- News releases with restoration progress updates will be sent daily (or more frequently) during a major outage to the newspapers for their websites and print, television networks (Corpus Christi ABC, NBC, and CBS affiliates), and area radio stations (including K99 and KLUX) These updates will continue until all power is restored.
- The HOME PAGE the Nueces Electric Cooperative website: www.nueceselectric.org will provide regular updates and communication from the co-op on the restoration system progress. NEC encourages you to review the Power Restoration Process Image so you are aware of the restoration process and priorities. If you do not have access to a computer during the outage, you are encouraged to contact a friend or relative outside the area and ask them to check the website for you and provide you with the updated information.
- NEC will utilize Facebook to provide updates and information.
- Restoration efforts can monitored by using the NEC Outage Viewer located on the homepage of www.nueceselectric.org. The Outage Viewer can be accessed using any smart device (cell phones, iPads, etc...) as well as home or business computers. Our website is hosted externally so even if NEC servers go down, we will still be able to access and update our websites.
How is Power Restored? Does Anyone Get Priority Treatment?
No employees, managers, or directors of NEC receive priority treatment for service restoration. However, Nueces Electric Cooperative does maintain a priority restoration list for member-consumers who rely on life support equipment. Registration for this list must be done BEFORE the storm or crisis, with proper physician authorization. Members should contact NEC for more information before the next crisis or storm. Registration must be renewed annually or members are removed from the list. NEC also maintains a priority list for any business and commercial consumers whose operations have an impact on public health and safety. These may include healthcare facilities, stores on which the public depends for supplies, utilities, etc. (Note: Even these priority registrants may need to wait a long time for damage repairs and power restoration. Back-up power systems and/or evacuation are strongly recommended.)
I Saw an NEC Truck Drive Right By My House. Why Don't I Have Power Yet?
As detailed above, NEC crews have a methodical plan for checking the system for damage and then restoring your power. NEC has crews working throughout the crisis to restore service to all NEC members. They must follow the process and procedures in order to conduct the full system restoration in the most efficient and effective manner. Again, safety is our top priority, and a tired and/or undernourished lineman can be at great risk when working with electricity. All NEC employees must take time for periodic meals and sleep in order to safely and efficiently get the job of your service restoration completed. Because power line work conducted in the dark is slow and dangerous, NEC's emergency restoration plan calls for all line crews to sleep during the dark, evening hours. Please remember, NEC employees are working hard for you at a time when, like you, they also may have outages and other personal issues of their own to deal with as a result of the crisis. Your support, patience, and understanding are greatly appreciated. Please continue to monitor the NEC Outage Viewer to see the big-picture restoration progress. The outage Viewer is real-time, meaning what you see is what is happening.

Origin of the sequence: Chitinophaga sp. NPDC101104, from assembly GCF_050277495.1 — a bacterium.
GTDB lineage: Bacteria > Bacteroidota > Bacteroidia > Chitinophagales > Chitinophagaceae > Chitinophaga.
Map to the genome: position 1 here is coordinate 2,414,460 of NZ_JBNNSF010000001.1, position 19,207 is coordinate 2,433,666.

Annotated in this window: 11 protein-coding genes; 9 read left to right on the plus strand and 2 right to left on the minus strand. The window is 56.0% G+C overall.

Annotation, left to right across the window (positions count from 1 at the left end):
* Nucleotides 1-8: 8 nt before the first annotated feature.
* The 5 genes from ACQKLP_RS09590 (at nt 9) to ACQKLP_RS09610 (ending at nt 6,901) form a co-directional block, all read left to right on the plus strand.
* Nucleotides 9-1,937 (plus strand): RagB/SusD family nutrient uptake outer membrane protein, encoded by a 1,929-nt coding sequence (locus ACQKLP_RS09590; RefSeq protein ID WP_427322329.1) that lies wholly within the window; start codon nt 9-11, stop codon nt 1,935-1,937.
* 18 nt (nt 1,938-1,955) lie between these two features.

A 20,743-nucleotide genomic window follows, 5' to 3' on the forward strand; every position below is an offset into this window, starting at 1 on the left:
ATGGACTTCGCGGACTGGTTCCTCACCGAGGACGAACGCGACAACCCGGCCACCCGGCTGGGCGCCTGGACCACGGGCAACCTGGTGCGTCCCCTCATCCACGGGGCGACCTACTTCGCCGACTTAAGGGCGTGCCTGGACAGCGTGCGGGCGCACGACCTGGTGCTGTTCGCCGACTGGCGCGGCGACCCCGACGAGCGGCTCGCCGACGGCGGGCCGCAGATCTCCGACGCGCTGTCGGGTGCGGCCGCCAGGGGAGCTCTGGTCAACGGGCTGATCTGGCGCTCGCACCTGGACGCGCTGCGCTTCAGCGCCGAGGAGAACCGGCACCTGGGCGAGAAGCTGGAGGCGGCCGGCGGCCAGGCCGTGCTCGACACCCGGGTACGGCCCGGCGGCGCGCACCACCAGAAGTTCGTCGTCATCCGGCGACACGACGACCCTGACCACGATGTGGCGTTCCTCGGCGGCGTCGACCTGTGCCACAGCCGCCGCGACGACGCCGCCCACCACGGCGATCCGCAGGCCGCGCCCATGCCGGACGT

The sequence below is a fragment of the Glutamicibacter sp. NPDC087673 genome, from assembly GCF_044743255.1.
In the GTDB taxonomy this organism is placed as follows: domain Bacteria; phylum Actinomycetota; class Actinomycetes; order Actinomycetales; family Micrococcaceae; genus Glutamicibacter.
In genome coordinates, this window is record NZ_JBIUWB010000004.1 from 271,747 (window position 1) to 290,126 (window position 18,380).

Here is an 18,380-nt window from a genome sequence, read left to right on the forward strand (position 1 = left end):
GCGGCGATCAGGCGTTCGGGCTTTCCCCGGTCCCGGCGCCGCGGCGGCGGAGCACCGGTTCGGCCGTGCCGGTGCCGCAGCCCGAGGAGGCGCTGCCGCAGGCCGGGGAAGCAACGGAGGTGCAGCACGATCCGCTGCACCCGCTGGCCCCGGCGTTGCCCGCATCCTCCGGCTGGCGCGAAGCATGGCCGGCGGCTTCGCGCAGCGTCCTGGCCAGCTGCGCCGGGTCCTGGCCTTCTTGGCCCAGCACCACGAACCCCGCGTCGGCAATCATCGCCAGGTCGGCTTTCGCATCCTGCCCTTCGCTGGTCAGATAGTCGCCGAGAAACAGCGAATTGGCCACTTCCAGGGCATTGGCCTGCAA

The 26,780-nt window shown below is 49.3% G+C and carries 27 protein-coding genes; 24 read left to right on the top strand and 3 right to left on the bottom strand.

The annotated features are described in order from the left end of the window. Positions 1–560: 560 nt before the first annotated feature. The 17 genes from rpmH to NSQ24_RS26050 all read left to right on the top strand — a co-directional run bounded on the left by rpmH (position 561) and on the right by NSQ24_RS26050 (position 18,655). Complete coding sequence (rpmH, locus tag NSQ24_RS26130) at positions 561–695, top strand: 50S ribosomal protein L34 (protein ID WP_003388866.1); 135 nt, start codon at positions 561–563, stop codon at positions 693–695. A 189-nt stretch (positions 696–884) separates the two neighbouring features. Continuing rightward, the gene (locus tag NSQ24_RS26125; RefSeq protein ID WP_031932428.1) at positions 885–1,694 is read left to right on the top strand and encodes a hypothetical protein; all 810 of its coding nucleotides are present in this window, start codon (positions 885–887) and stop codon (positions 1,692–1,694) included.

What About Electric Safety During and After the Power Outage?
Safety is our top priority during emergency service restoration situations and it should be your top priority, as well. NEC will not send employees into a dangerous situation to restore power until we can minimize the danger; whether this means taking time for proper tree removal or waiting to allow flood waters to recede. For safety's sake, please keep in mind the following:
If used improperly a back-up generator can make life a lot more dangerous! Follow manufacturer instructions to protect you and your family when using a portable generator. Avoid it if at all possible, but if you must connect the generator to the house wiring, you must have had a qualified electrician hook up the standby electrical system. This is to protect linemen from being shocked by power from your generator while doing repairs to the line. (the power from your generator will back-feed through the power lines)
Also, never keep your generator inside your home. Always runt he generator is your opened garage or patio to prevent death or illness from carbon monoxide poisoning.
WIRING AND APPLIANCES EXPOSED TO WATER
If you have appliances or equipment that have been exposed to water never assume they are safe to use after they have dried. Before you try to use any electrical appliance that has been exposed to water, take it to a qualified service technician. The item may be fine, it may need reconditioning, or it might require replacement.
DOWNED POWER LINES
Assume that any downed power line is “live.” Do not go near it or attempt to remove anything in contact with it. Report the problem immediately to the utility and local fire or police authorities. If you can, stay nearby to warn others away from the downed line. If you’re inside a car in contact with a downed line, stay inside! You can safely use a cellular phone, if you have one, to call for help. Never drive across a downed power line. If someone is shocked by contact with a downed line, don’t touch the person! Use a dry, un-painted plastic or wooden object, such as broom handle, to try to separate the victim from the power source. Call 911 for help immediately.